Yesterday, I shared 5 out of the 10 most important statistics in phonathon. Today, I complete that list with a countdown to number one. In total, these are the 10 most important percentages and averages that I recommend tracking and influencing on every phonathon program. Without further hesitation, let's continue...
5. Upgrade/Downgrade Percentage. [Total Upgraded or Downgraded Pledges divided by Total Pledges] Donor retention and growth are keys to a successful phonathon, and moving donors up the giving ladder cannot happen effectively without a strong upgrade percentage from phonathon. If you're not tracking these statistics with all your current donors (lybunts), then you're missing out on a key indicator of caller ability. The best programs achieve 40% or higher with upgrading pledges based on the size of their last gift, while limiting downgrades to 10% or less. That's a 4:1 ratio of moving people up the pyramid versus down.
4. Completion Percentage. [Total Completes divided by Total Prospects] The number one reason programs fail to hit their goal is that they do not complete an adequate portion of their database. Sit up and take note of this key number- 75%. That's the overall average your database should be taken to in today's phonathon to achieve accepted database penetration. Anything less means you're probably leaving money on the table. Donors should go to 80% and nondonors make up the rest. This takes intense planning, strategy, and good mangaement decision-making.
3. Contact Percentage. [Total Contacts divided by Total Completed Calls] This figure can be calculated using many different input factors, but at its core contact percentage is a measurement of data quality. It is figured by taking the total number of contacts (specified pledges + refusals+ unspecified pledges) and dividing it by the total number of completed calls (the three contacts I just mentioned plus all the other completed calls...already pledged, deceased, do not call, remove from list, disconnected numbers, reassigned or wrong numbers, whereabouts unknown, no English, and out of country). Most programs use some combintation of the above-mentioned completed calls, so the calculation is fairly comparable for most programs. Disconnected and wrong phone numbers usually make up the largest percentage of the "other completes", helping to drag down your overall percentage and make it harder for your callers to solicit prospects. Industry average for overall contact percentage varies from 60-85%. Generally speaking, the higher the percentage is the more accurate your data will be. Many factors influence this figure, including the amount of donors vs. nondonors in your database, overall database penetration, frequency and quality of data research, callers properly coding calls, and more. But the bottom line for why contact percentage is important is this- you cannot raise money from a wrong number.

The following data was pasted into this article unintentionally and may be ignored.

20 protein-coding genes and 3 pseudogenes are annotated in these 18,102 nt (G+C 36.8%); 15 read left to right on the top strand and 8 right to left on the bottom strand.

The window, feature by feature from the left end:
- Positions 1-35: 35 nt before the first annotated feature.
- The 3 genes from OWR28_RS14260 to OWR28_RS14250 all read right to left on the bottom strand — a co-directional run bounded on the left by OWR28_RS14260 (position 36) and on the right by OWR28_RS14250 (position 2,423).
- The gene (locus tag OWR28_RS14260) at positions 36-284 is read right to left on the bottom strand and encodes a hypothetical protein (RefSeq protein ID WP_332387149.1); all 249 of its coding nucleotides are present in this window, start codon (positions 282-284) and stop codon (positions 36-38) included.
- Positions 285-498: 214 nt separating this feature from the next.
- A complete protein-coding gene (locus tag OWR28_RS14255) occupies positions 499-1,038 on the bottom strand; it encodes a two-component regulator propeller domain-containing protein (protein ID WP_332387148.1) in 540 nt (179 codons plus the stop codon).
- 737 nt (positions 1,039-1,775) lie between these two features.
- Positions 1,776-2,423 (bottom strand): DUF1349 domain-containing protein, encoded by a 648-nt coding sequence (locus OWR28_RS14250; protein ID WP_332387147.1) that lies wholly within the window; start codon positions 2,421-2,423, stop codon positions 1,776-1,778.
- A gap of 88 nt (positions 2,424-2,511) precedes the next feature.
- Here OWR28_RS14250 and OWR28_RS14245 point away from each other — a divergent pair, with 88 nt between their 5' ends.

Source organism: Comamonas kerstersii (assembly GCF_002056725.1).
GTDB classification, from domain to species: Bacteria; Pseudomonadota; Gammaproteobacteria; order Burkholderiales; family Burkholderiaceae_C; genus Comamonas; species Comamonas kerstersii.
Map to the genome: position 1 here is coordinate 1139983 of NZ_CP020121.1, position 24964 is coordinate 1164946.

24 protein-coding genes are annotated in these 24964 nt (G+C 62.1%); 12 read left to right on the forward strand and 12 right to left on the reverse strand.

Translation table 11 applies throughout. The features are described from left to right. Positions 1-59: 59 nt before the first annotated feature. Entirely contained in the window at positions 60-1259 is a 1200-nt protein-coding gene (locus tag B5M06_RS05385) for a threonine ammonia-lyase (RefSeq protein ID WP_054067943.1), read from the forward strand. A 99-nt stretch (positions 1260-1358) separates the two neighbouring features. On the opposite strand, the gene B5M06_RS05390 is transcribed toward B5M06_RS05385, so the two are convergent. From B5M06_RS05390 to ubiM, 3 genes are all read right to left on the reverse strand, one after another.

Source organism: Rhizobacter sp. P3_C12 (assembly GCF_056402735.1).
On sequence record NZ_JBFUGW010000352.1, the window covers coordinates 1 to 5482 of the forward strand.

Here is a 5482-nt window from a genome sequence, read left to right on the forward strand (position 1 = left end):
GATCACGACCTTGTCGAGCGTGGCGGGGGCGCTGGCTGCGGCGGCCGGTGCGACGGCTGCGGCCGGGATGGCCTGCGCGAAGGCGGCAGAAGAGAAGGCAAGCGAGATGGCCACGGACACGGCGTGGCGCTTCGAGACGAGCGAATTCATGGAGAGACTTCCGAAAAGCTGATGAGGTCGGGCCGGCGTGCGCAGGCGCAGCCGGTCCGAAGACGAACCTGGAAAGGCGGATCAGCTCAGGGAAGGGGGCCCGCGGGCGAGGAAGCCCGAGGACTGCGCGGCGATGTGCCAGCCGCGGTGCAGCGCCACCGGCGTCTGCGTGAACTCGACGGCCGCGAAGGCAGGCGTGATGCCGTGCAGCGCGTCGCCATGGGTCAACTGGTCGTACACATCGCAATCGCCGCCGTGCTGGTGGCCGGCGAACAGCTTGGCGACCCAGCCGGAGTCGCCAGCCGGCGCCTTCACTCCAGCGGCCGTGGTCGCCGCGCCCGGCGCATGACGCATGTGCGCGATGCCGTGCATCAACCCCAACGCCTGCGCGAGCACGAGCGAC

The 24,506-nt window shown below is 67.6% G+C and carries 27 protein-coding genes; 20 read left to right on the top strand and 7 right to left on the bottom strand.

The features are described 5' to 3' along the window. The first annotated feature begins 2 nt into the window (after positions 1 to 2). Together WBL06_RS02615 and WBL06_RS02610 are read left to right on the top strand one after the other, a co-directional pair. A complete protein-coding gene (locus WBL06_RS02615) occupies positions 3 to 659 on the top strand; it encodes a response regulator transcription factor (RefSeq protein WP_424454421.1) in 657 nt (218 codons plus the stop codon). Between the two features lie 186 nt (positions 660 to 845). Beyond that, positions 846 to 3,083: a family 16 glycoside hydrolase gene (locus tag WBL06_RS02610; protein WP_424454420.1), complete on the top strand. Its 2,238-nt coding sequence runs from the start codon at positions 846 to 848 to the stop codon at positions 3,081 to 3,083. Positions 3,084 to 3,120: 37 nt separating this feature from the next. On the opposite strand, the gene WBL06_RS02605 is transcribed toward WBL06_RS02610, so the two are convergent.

2. Participation. [Total Pledges divided by Total Contacts]. Participation is a fairly universal statistic that almost every program uses. Like a batting average, participation measures the level of effectiveness callers have when persuading prospects to give. And that's really the secret to why this number is so important- drilling down to the caller level. Low participation is a warning sign that negotiation skills may need to be worked on. Rank your callers from best to worst in this category for each segment called and identify the weakest callers for coaching and training.
1. Dollars per Completed Call. [Total Dollars divided by Total Completed Calls]. In my phonathon programs, dollars per complete is king. It's the statistic that is the most important figure I will look at when deciding whether or not the segment I am analyzing is profitable and moving in the right direction. Phonathon is essentially no different that economics or business. It's about the allocation of scarce resources and maximizing the productivity potential of the records loaded in your database. Dollars per complete is the most comprehensive statistic available because it combines the three primary measurements of productivity- participation, average pledge, and contact percentage. In other words, the rate at which your callers acquire the pledges, the size of the pledges they receive, and data quality. If you had only enough time left to complete 500 records, and you had 5,000 prospects left in your database, where would you spend the time to maximize the productivity? On one hand, you could guess based on your prior calling experience up to that point. Or, you could look with a more scientific approach across the spectrum and use dollar per complete to help form your decision. Rank all your segments from highest to lowest in dollars per complete and review where the best opportunities for raising money will be. Your most productive segments will be those with the highest figure. Lybunt areas will commonly top $50.00 per completed call while nondonors will sometimes struggle to achieve $5.00 per complete. While you need to take into consideration the contacts per hour and completion percentage for each segment before rendering a final verdict, dollars per complete generally provides you the truest indicator of performance in phonathon.
And there you have it...the Top 10 most important statistics in phonathon. Remember that there are a number of other calculations managers can and should use to measure the progress of their program. But in my opinion, these 10 are the figures that speak the loudest when it comes to productivity and efficiency, and are directly related to how effective your callers are on the phones. At its most basic level, phonathon is a business. The decisions a call center manager must make are only as effective as the numbers at their disposal.